1. bulletRequires Microsoft Word 2004 or 2011 to convert files to LaserGreek in Unicode fonts. Word 2008 does not support Visual Basic for Applications (VBA) macros and therefore will not work. You must have Word 2004 or 2011. (Microsoft left VBA out of Word 2008.) The files you are going to convert must be Word for Macintosh files, since the macros are Word macros embedded in a Word file. (See LaserGreek in Unicode for Macintosh to be sure you understand the System Requirements for the Unicode-encoded fonts.)
  • bulletFonts
    1. bulletYou must install both the ASCII-encoded font used in your files and the ASCII- or Unicode-encoded fonts to which you are converting the files. For SuperGreek users, the LaserGreek Converter includes a version of SuperGreek which may be used for the conversion process. If you need to convert SuperGreek files to Unicode-encoded fonts you must have one of the LaserGreek or LaserGreek II ASCII-encoded fonts for the first step in the conversion from SuperGreek. If you do not own either LaserGreek or LaserGreek II you can purchase the Graeca II font for $39.95, as part of Graeca II & Hebraica II. Then you can convert SuperGreek to Graeca II and then convert Graeca II to the Unicode-encoded font.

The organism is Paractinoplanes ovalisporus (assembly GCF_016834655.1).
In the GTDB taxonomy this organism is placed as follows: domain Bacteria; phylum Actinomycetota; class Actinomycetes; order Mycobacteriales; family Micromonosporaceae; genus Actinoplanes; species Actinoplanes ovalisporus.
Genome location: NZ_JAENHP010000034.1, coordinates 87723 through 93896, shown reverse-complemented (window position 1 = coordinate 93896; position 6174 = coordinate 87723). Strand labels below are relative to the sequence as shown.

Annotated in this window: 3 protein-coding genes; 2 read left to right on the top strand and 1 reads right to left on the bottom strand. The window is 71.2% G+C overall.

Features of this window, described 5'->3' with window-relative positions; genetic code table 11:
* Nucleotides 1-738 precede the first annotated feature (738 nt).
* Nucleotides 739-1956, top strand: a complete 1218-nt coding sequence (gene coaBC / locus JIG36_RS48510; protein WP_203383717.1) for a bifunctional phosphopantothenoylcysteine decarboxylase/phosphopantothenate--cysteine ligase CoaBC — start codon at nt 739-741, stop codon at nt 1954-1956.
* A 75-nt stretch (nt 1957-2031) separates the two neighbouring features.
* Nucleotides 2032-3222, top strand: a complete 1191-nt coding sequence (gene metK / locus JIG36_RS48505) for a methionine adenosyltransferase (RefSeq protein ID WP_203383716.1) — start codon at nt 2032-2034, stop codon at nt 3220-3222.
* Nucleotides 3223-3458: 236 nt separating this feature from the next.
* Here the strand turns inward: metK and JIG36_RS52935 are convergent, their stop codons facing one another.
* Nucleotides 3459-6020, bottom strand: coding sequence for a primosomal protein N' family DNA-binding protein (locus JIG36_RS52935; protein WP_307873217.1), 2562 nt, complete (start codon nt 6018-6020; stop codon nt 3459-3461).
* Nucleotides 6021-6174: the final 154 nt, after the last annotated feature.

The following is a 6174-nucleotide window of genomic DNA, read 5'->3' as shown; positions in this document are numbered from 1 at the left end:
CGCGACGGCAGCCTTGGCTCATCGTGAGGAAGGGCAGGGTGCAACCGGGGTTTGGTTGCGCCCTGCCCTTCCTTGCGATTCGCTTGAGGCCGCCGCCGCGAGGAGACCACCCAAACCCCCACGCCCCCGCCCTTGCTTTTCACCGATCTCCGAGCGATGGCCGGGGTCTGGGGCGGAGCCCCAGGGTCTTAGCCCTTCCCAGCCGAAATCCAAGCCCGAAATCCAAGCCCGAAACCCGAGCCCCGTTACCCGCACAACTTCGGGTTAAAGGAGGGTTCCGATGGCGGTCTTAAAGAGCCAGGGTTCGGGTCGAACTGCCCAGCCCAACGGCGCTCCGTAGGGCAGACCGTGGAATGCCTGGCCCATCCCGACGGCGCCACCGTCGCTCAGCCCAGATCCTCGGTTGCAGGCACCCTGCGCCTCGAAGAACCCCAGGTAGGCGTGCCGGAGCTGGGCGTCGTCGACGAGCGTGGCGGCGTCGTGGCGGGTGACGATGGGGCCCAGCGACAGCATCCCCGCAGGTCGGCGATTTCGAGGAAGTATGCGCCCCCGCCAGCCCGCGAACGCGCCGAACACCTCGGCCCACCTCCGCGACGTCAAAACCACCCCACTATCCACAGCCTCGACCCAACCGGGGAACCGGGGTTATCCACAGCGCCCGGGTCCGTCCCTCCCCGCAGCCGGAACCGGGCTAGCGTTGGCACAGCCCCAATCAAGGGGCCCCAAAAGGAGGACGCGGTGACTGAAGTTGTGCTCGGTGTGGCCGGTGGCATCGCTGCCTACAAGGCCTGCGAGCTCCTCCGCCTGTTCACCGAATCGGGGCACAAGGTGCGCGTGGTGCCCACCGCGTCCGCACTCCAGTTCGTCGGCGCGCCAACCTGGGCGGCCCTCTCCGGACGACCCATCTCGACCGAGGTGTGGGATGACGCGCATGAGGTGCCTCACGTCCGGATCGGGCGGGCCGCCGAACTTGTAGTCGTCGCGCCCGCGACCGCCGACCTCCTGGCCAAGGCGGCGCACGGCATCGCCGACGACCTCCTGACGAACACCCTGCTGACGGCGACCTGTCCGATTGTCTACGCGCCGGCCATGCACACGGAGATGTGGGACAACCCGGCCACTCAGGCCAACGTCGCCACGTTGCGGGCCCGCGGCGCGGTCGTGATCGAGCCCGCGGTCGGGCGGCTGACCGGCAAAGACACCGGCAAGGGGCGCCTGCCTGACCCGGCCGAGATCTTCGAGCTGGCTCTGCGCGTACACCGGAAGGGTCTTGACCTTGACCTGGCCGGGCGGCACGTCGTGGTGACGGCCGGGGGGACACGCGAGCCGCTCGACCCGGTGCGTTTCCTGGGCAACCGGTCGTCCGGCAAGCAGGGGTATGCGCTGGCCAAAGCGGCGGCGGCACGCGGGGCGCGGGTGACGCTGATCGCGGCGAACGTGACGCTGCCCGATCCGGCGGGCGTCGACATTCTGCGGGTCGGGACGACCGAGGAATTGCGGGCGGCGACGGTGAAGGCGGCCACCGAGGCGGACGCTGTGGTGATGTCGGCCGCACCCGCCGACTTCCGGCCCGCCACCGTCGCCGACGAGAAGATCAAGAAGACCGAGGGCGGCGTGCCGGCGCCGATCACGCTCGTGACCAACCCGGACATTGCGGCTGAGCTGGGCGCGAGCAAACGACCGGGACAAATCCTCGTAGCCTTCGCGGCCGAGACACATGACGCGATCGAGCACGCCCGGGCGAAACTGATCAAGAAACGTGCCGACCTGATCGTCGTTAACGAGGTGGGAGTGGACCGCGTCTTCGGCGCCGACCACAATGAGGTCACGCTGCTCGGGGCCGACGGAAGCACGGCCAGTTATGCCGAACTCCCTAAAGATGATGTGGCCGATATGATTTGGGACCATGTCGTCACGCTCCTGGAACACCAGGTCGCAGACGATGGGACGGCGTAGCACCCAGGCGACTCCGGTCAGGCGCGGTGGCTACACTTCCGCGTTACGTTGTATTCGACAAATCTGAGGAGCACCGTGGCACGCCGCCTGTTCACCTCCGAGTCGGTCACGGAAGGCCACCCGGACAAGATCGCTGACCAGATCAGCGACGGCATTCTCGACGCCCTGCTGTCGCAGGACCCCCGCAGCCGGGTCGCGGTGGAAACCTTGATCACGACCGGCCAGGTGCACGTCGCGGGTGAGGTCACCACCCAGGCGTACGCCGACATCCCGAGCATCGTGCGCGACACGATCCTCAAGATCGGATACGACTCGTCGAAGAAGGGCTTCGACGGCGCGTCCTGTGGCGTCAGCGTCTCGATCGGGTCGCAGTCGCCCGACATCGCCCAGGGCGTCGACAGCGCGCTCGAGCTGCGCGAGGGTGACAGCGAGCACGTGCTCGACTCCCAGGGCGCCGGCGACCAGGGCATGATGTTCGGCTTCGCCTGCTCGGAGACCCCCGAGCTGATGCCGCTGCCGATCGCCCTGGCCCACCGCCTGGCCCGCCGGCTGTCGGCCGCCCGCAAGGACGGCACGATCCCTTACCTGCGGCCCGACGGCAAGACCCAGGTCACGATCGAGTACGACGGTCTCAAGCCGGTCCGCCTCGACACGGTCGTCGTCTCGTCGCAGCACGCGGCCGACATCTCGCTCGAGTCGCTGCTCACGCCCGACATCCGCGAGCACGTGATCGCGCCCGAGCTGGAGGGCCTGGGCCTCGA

• Documentation
    1. bulletAll documentation is in Adobe Acrobat PDF format, so Adobe Reader must be installed on your computer. If you do not already have it installed, you can download Adobe Reader free from the Adobe web site.

Cost: US$ 79.95 Order

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Testimonials

Here's what others are saying about LaserGreek Converter Here's what others are saying about LaserGreek Converter:

"This is an amazing resource for me. Thanks so much!"
Jennifer Knust
Assistant Professor of Religious Studies, College of the Holy Cross
Worcester, MA

"Your LaserGreek Converter works fine, the accompanying manual is very clear, and everything was so straightforward that the whole thing had major repercussions upon my work: I've finally given up on WordPerfect and switched to Microsoft Word."
A. S., University of Geneva
Geneva, Switzerland